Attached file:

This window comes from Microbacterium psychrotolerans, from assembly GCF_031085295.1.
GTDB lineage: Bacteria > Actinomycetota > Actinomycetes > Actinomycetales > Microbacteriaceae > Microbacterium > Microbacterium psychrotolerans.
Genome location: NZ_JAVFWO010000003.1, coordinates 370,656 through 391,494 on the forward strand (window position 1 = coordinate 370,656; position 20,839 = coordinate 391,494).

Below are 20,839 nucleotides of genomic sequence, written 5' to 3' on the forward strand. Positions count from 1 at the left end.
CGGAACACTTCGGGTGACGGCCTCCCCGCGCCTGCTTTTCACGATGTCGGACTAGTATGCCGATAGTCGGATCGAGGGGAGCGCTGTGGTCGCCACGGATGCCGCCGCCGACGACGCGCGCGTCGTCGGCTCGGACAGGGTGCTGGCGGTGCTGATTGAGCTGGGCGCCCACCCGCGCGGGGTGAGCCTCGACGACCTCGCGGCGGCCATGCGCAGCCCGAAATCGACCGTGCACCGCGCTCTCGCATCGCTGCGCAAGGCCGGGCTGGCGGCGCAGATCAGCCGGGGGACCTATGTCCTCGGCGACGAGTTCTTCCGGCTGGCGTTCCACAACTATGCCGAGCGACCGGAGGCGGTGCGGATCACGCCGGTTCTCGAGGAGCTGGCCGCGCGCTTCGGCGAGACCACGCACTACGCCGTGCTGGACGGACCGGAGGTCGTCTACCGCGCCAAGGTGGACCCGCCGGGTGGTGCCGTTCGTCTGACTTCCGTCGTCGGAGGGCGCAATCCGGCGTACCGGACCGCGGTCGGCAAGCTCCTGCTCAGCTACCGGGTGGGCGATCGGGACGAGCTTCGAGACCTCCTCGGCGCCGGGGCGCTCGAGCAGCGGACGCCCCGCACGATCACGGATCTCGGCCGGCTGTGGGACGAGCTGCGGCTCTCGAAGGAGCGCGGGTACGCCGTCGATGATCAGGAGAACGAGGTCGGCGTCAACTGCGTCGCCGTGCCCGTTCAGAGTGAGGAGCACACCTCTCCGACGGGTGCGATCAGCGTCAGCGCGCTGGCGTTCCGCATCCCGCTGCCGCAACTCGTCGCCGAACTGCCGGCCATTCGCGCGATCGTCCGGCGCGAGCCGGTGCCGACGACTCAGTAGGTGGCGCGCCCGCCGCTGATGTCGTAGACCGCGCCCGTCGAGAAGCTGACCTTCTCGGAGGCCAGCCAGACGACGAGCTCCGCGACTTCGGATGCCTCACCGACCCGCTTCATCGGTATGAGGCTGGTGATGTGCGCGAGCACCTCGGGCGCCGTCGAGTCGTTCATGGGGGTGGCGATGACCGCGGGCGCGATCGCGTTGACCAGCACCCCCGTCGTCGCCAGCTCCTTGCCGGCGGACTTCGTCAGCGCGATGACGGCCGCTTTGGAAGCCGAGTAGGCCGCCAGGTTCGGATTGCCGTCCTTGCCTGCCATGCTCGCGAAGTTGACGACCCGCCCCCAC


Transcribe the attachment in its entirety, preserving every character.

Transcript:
This window comes from Microbacterium psychrotolerans, from assembly GCF_031085295.1.
GTDB lineage: Bacteria > Actinomycetota > Actinomycetes > Actinomycetales > Microbacteriaceae > Microbacterium > Microbacterium psychrotolerans.
Genome location: NZ_JAVFWO010000003.1, coordinates 370,656 through 391,494 on the forward strand (window position 1 = coordinate 370,656; position 20,839 = coordinate 391,494).

Below are 20,839 nucleotides of genomic sequence, written 5' to 3' on the forward strand. Positions count from 1 at the left end.
CGGAACACTTCGGGTGACGGCCTCCCCGCGCCTGCTTTTCACGATGTCGGACTAGTATGCCGATAGTCGGATCGAGGGGAGCGCTGTGGTCGCCACGGATGCCGCCGCCGACGACGCGCGCGTCGTCGGCTCGGACAGGGTGCTGGCGGTGCTGATTGAGCTGGGCGCCCACCCGCGCGGGGTGAGCCTCGACGACCTCGCGGCGGCCATGCGCAGCCCGAAATCGACCGTGCACCGCGCTCTCGCATCGCTGCGCAAGGCCGGGCTGGCGGCGCAGATCAGCCGGGGGACCTATGTCCTCGGCGACGAGTTCTTCCGGCTGGCGTTCCACAACTATGCCGAGCGACCGGAGGCGGTGCGGATCACGCCGGTTCTCGAGGAGCTGGCCGCGCGCTTCGGCGAGACCACGCACTACGCCGTGCTGGACGGACCGGAGGTCGTCTACCGCGCCAAGGTGGACCCGCCGGGTGGTGCCGTTCGTCTGACTTCCGTCGTCGGAGGGCGCAATCCGGCGTACCGGACCGCGGTCGGCAAGCTCCTGCTCAGCTACCGGGTGGGCGATCGGGACGAGCTTCGAGACCTCCTCGGCGCCGGGGCGCTCGAGCAGCGGACGCCCCGCACGATCACGGATCTCGGCCGGCTGTGGGACGAGCTGCGGCTCTCGAAGGAGCGCGGGTACGCCGTCGATGATCAGGAGAACGAGGTCGGCGTCAACTGCGTCGCCGTGCCCGTTCAGAGTGAGGAGCACACCTCTCCGACGGGTGCGATCAGCGTCAGCGCGCTGGCGTTCCGCATCCCGCTGCCGCAACTCGTCGCCGAACTGCCGGCCATTCGCGCGATCGTCCGGCGCGAGCCGGTGCCGACGACTCAGTAGGTGGCGCGCCCGCCGCTGATGTCGTAGACCGCGCCCGTCGAGAAGCTGACCTTCTCGGAGGCCAGCCAGACGACGAGCTCCGCGACTTCGGATGCCTCACCGACCCGCTTCATCGGTATGAGGCTGGTGATGTGCGCGAGCACCTCGGGCGCCGTCGAGTCGTTCATGGGGGTGGCGATGACCGCGGGCGCGATCGCGTTGACCAGCACCCCCGTCGTCGCCAGCTCCTTGCCGGCGGACTTCGTCAGCGCGATGACGGCCGCTTTGGAAGCCGAGTAGGCCGCCAGGTTCGGATTGCCGTCCTTGCCTGCCATGCTCGCGAAGTTGACGACCCGCCCCCAC